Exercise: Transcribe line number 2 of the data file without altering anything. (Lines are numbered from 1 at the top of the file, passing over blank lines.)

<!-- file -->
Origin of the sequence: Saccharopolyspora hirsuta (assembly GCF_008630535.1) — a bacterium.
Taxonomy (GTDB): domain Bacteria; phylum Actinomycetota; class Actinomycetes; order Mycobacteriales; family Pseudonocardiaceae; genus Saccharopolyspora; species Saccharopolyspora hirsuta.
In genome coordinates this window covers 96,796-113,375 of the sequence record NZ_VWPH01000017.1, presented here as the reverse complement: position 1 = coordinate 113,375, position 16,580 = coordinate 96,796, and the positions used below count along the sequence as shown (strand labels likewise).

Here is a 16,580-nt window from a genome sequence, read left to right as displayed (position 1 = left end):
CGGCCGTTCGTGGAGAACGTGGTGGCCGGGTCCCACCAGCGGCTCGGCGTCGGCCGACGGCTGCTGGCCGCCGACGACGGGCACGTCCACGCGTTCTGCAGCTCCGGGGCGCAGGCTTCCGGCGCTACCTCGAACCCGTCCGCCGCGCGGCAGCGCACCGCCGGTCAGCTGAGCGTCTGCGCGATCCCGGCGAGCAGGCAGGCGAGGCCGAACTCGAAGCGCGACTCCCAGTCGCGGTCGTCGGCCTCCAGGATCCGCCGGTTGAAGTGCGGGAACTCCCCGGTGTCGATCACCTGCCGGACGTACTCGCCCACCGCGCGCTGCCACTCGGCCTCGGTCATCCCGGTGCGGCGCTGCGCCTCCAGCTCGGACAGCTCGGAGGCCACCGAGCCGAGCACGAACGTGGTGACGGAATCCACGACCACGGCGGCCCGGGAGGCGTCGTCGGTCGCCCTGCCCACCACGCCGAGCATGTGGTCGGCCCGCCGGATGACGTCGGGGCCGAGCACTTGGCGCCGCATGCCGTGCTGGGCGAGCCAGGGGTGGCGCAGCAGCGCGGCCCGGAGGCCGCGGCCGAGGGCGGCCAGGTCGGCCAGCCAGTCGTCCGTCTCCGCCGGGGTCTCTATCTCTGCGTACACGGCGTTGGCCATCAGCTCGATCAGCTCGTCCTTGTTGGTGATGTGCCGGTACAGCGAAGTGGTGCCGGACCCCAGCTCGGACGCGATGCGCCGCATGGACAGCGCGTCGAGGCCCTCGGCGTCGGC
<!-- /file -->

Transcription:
Taxonomy (GTDB): domain Bacteria; phylum Actinomycetota; class Actinomycetes; order Mycobacteriales; family Pseudonocardiaceae; genus Saccharopolyspora; species Saccharopolyspora hirsuta.